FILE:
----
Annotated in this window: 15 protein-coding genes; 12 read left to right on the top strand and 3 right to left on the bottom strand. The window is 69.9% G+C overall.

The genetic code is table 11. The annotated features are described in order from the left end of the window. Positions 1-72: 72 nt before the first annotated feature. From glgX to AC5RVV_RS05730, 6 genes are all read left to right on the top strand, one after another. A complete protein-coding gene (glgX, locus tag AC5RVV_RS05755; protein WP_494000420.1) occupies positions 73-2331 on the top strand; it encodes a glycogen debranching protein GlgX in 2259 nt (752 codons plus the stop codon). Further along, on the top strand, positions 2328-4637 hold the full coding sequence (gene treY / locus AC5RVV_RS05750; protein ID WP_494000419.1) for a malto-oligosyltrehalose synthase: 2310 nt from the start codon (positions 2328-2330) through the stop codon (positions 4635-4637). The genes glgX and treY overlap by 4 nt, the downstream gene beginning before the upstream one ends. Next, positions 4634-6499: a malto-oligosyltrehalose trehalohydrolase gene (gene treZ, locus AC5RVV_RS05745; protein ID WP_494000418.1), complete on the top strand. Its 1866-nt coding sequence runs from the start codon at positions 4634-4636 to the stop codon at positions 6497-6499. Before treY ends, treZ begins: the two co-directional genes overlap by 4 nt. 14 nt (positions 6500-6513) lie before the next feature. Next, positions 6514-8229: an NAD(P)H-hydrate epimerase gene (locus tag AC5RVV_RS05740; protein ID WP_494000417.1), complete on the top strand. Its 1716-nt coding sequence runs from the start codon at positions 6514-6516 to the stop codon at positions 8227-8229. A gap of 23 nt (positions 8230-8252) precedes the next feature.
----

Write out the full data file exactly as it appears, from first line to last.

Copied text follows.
Annotated in this window: 15 protein-coding genes; 12 read left to right on the top strand and 3 right to left on the bottom strand. The window is 69.9% G+C overall.

The genetic code is table 11. The annotated features are described in order from the left end of the window. Positions 1-72: 72 nt before the first annotated feature. From glgX to AC5RVV_RS05730, 6 genes are all read left to right on the top strand, one after another. A complete protein-coding gene (glgX, locus tag AC5RVV_RS05755; protein WP_494000420.1) occupies positions 73-2331 on the top strand; it encodes a glycogen debranching protein GlgX in 2259 nt (752 codons plus the stop codon). Further along, on the top strand, positions 2328-4637 hold the full coding sequence (gene treY / locus AC5RVV_RS05750; protein ID WP_494000419.1) for a malto-oligosyltrehalose synthase: 2310 nt from the start codon (positions 2328-2330) through the stop codon (positions 4635-4637). The genes glgX and treY overlap by 4 nt, the downstream gene beginning before the upstream one ends. Next, positions 4634-6499: a malto-oligosyltrehalose trehalohydrolase gene (gene treZ, locus AC5RVV_RS05745; protein ID WP_494000418.1), complete on the top strand. Its 1866-nt coding sequence runs from the start codon at positions 4634-4636 to the stop codon at positions 6497-6499. Before treY ends, treZ begins: the two co-directional genes overlap by 4 nt. 14 nt (positions 6500-6513) lie before the next feature. Next, positions 6514-8229: an NAD(P)H-hydrate epimerase gene (locus tag AC5RVV_RS05740; protein ID WP_494000417.1), complete on the top strand. Its 1716-nt coding sequence runs from the start codon at positions 6514-6516 to the stop codon at positions 8227-8229. A gap of 23 nt (positions 8230-8252) precedes the next feature.